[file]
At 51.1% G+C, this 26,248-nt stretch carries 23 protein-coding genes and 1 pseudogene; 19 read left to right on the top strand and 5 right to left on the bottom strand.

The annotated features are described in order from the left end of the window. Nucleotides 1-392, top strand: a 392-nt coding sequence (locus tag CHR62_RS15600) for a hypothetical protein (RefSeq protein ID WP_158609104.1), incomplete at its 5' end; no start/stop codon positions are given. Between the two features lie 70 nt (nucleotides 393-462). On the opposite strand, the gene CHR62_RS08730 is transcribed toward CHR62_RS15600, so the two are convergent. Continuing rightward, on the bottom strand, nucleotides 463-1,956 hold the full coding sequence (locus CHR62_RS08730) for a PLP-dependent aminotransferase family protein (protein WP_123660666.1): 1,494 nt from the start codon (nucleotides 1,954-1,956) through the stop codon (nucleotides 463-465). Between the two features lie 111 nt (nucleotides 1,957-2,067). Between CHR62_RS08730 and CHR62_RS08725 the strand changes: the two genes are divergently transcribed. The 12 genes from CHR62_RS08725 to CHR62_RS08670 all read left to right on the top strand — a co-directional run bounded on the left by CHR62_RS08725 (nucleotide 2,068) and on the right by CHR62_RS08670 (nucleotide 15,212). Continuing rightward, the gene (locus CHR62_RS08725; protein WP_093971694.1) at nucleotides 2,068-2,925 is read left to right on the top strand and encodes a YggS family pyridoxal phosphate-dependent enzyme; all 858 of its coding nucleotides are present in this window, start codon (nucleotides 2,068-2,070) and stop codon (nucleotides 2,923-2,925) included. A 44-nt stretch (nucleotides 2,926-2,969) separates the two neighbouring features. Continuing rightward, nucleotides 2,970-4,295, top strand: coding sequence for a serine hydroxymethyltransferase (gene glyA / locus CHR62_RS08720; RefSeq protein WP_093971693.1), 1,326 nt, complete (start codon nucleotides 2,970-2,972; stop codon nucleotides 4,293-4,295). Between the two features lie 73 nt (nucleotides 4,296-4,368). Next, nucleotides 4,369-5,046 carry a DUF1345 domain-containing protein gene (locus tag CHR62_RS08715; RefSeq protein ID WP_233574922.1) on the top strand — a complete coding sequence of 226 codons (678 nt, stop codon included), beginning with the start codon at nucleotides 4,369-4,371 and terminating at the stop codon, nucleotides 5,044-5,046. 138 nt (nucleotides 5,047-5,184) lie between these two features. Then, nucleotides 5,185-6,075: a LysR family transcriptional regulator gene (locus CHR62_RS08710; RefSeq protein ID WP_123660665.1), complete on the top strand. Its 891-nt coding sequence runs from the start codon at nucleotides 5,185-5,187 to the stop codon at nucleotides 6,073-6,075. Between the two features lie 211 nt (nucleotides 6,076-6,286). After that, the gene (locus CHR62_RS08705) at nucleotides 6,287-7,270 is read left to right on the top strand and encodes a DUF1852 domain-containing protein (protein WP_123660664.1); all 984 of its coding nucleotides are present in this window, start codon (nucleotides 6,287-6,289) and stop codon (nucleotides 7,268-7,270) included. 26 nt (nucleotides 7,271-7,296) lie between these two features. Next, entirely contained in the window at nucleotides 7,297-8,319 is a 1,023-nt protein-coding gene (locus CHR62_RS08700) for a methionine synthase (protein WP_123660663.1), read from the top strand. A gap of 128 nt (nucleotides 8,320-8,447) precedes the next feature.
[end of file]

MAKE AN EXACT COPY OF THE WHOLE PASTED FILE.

At 51.1% G+C, this 26,248-nt stretch carries 23 protein-coding genes and 1 pseudogene; 19 read left to right on the top strand and 5 right to left on the bottom strand.

The annotated features are described in order from the left end of the window. Nucleotides 1-392, top strand: a 392-nt coding sequence (locus tag CHR62_RS15600) for a hypothetical protein (RefSeq protein ID WP_158609104.1), incomplete at its 5' end; no start/stop codon positions are given. Between the two features lie 70 nt (nucleotides 393-462). On the opposite strand, the gene CHR62_RS08730 is transcribed toward CHR62_RS15600, so the two are convergent. Continuing rightward, on the bottom strand, nucleotides 463-1,956 hold the full coding sequence (locus CHR62_RS08730) for a PLP-dependent aminotransferase family protein (protein WP_123660666.1): 1,494 nt from the start codon (nucleotides 1,954-1,956) through the stop codon (nucleotides 463-465). Between the two features lie 111 nt (nucleotides 1,957-2,067). Between CHR62_RS08730 and CHR62_RS08725 the strand changes: the two genes are divergently transcribed. The 12 genes from CHR62_RS08725 to CHR62_RS08670 all read left to right on the top strand — a co-directional run bounded on the left by CHR62_RS08725 (nucleotide 2,068) and on the right by CHR62_RS08670 (nucleotide 15,212). Continuing rightward, the gene (locus CHR62_RS08725; protein WP_093971694.1) at nucleotides 2,068-2,925 is read left to right on the top strand and encodes a YggS family pyridoxal phosphate-dependent enzyme; all 858 of its coding nucleotides are present in this window, start codon (nucleotides 2,068-2,070) and stop codon (nucleotides 2,923-2,925) included. A 44-nt stretch (nucleotides 2,926-2,969) separates the two neighbouring features. Continuing rightward, nucleotides 2,970-4,295, top strand: coding sequence for a serine hydroxymethyltransferase (gene glyA / locus CHR62_RS08720; RefSeq protein WP_093971693.1), 1,326 nt, complete (start codon nucleotides 2,970-2,972; stop codon nucleotides 4,293-4,295). Between the two features lie 73 nt (nucleotides 4,296-4,368). Next, nucleotides 4,369-5,046 carry a DUF1345 domain-containing protein gene (locus tag CHR62_RS08715; RefSeq protein ID WP_233574922.1) on the top strand — a complete coding sequence of 226 codons (678 nt, stop codon included), beginning with the start codon at nucleotides 4,369-4,371 and terminating at the stop codon, nucleotides 5,044-5,046. 138 nt (nucleotides 5,047-5,184) lie between these two features. Then, nucleotides 5,185-6,075: a LysR family transcriptional regulator gene (locus CHR62_RS08710; RefSeq protein ID WP_123660665.1), complete on the top strand. Its 891-nt coding sequence runs from the start codon at nucleotides 5,185-5,187 to the stop codon at nucleotides 6,073-6,075. Between the two features lie 211 nt (nucleotides 6,076-6,286). After that, the gene (locus CHR62_RS08705) at nucleotides 6,287-7,270 is read left to right on the top strand and encodes a DUF1852 domain-containing protein (protein WP_123660664.1); all 984 of its coding nucleotides are present in this window, start codon (nucleotides 6,287-6,289) and stop codon (nucleotides 7,268-7,270) included. 26 nt (nucleotides 7,271-7,296) lie between these two features. Next, entirely contained in the window at nucleotides 7,297-8,319 is a 1,023-nt protein-coding gene (locus CHR62_RS08700) for a methionine synthase (protein WP_123660663.1), read from the top strand. A gap of 128 nt (nucleotides 8,320-8,447) precedes the next feature.